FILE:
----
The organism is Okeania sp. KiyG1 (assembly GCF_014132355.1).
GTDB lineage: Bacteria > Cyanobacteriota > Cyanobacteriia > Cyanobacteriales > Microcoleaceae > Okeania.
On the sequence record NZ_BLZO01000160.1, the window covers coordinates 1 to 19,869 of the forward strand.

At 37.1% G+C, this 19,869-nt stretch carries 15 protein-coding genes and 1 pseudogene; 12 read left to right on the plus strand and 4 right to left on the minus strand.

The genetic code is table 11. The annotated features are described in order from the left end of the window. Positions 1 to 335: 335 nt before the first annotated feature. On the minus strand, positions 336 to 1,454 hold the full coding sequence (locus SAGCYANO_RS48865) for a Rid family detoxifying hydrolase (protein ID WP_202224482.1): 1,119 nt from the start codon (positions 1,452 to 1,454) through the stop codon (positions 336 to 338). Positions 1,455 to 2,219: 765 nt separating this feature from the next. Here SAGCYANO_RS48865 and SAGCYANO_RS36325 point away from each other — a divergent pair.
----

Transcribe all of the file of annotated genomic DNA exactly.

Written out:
The organism is Okeania sp. KiyG1 (assembly GCF_014132355.1).
GTDB lineage: Bacteria > Cyanobacteriota > Cyanobacteriia > Cyanobacteriales > Microcoleaceae > Okeania.
On the sequence record NZ_BLZO01000160.1, the window covers coordinates 1 to 19,869 of the forward strand.

At 37.1% G+C, this 19,869-nt stretch carries 15 protein-coding genes and 1 pseudogene; 12 read left to right on the plus strand and 4 right to left on the minus strand.

The genetic code is table 11. The annotated features are described in order from the left end of the window. Positions 1 to 335: 335 nt before the first annotated feature. On the minus strand, positions 336 to 1,454 hold the full coding sequence (locus SAGCYANO_RS48865) for a Rid family detoxifying hydrolase (protein ID WP_202224482.1): 1,119 nt from the start codon (positions 1,452 to 1,454) through the stop codon (positions 336 to 338). Positions 1,455 to 2,219: 765 nt separating this feature from the next. Here SAGCYANO_RS48865 and SAGCYANO_RS36325 point away from each other — a divergent pair.